Beyond the Hype: MPEG-4 and DivX
MPEG-4 and DivX make extravagant claims about video compression. We summarize the facts and not the hype.
Video on the internet could very well be the next big thing. Whether this means 10,000 channels of television or downloadable movies is uncertain. In order for video to become ubiquitous on the net, significant advances in video compression technology need to be made.

For example, an MPEG-2 movie requires approximately 6 gigabytes of storage which necessitates a DVD. What if we could fit the same movie on a 600 megabyte CD? This is the kind of claim that the recent MPEG-4 and DivX proponents would make.

At the LML, we have found that it is possible to put a full resolution movie on a CD using MPEG-4. So, this much of the hype is indeed true. However, the movie is not at the same quality standard as the original MPEG-2.

So, one would logically ask how much gain the MPEG-4 codec brings? At the same level of visual quality, how much can a movie be compressed using MPEG-4 beyond MPEG-2?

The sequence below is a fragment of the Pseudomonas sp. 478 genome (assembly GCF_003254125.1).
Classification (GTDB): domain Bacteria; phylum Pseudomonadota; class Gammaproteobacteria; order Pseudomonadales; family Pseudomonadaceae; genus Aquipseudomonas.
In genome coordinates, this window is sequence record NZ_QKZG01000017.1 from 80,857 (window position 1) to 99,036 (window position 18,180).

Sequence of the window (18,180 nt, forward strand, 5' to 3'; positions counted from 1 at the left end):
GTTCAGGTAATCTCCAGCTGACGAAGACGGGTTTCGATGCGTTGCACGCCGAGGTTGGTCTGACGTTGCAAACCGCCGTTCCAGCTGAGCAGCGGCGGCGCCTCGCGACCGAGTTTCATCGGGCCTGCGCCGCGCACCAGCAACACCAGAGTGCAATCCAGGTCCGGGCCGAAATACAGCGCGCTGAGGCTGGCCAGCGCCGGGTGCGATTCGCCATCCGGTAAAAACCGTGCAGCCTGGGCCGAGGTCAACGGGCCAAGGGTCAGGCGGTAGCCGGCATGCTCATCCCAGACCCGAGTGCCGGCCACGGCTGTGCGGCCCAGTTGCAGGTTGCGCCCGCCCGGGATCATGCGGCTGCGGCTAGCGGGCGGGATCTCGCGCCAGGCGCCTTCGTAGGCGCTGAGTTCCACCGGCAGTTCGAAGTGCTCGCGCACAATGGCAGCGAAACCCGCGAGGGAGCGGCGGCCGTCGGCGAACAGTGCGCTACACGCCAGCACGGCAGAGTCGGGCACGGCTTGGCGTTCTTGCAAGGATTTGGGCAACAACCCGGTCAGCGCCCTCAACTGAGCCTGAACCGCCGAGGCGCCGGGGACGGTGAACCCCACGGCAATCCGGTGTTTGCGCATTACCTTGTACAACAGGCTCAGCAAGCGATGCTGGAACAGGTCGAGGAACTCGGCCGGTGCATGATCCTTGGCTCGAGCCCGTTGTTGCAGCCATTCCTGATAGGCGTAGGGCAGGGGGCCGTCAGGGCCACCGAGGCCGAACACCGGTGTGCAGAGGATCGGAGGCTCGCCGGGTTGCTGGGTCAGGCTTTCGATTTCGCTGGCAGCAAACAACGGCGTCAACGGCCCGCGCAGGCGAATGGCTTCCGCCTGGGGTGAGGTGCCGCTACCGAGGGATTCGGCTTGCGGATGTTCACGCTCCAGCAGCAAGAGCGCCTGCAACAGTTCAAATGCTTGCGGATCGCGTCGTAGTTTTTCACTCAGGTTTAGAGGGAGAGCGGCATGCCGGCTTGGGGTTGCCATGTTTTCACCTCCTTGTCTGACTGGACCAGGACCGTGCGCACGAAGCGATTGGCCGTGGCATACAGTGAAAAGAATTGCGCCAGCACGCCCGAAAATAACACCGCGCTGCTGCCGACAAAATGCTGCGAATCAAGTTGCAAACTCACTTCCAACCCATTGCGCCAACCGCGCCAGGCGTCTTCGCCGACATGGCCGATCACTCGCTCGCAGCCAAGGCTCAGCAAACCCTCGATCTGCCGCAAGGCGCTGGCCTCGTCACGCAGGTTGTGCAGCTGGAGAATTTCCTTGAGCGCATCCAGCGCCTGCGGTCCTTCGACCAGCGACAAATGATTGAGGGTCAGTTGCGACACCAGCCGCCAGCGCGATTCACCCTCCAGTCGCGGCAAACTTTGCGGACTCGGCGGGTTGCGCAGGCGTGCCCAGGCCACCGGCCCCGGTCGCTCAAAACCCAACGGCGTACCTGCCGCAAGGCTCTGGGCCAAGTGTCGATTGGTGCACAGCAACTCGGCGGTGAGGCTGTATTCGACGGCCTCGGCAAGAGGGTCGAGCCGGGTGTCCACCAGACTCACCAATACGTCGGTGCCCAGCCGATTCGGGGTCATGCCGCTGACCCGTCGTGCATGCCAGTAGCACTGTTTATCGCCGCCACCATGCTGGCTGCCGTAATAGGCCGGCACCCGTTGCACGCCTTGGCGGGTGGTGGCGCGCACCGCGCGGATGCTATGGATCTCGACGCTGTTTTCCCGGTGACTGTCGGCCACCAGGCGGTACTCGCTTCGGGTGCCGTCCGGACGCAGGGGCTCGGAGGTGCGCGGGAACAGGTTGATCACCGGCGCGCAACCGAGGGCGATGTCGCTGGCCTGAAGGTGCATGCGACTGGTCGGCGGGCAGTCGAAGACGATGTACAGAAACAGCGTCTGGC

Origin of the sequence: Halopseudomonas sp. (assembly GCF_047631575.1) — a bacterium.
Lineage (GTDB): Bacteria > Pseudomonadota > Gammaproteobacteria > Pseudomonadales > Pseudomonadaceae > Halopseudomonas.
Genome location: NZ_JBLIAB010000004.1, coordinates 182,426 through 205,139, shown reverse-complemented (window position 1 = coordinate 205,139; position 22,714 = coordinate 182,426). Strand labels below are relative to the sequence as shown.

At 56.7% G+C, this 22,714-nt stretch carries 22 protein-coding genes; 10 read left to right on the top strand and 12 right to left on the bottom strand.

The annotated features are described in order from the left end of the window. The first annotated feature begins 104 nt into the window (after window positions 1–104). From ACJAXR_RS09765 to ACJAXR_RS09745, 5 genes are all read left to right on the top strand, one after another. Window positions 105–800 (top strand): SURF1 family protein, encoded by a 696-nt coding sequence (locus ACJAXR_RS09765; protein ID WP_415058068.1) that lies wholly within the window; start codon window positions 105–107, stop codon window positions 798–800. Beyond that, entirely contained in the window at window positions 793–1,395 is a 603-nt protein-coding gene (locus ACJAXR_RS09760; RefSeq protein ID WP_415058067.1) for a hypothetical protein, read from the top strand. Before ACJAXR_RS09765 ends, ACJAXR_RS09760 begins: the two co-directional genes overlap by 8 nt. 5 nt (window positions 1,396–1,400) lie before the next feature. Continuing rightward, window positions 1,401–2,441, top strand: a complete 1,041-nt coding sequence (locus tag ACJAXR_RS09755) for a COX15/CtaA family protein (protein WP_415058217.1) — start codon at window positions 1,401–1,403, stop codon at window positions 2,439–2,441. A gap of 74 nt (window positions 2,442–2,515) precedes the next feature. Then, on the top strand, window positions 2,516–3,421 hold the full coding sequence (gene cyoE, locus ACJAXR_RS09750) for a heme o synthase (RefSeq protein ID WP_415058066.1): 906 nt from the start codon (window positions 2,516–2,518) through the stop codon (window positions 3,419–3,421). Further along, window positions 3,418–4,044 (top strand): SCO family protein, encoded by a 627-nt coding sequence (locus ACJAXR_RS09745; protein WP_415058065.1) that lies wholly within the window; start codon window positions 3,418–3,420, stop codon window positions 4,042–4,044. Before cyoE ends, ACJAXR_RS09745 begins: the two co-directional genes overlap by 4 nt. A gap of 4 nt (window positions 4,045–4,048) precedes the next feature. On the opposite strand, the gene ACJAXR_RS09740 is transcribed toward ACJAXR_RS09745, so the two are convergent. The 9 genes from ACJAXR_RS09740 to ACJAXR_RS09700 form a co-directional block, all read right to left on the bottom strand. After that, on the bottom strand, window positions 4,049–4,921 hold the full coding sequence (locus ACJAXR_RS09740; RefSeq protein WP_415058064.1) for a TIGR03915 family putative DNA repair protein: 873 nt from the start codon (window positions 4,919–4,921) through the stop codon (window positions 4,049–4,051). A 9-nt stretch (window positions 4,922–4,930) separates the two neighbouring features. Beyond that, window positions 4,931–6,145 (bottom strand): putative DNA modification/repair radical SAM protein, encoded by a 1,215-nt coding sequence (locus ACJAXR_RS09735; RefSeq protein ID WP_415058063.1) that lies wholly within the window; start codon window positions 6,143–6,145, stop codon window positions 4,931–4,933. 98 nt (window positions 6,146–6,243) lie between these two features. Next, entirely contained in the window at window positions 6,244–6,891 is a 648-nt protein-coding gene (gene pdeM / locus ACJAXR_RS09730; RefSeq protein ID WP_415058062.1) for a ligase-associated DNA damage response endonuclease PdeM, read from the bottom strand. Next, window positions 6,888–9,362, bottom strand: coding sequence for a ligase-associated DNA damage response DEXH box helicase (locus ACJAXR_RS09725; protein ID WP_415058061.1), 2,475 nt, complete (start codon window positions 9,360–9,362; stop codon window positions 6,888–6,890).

In our tests, a 6 gigabyte MPEG-2 movie can be reduced to a 4 gigabyte MPEG-4 version with negligible loss in quality. This is where DivX would sell their hype. Specifically, on their homepage they claim a 10 to 1 reduction at the same quality level. Hype!

MPEG-4 is an advance in video compression, but it generally is used in situations where the video is degraded to a point where obvious compression artifacts arise. You can put a movie on a CD with DivX, but you may not want to watch it afterwards.

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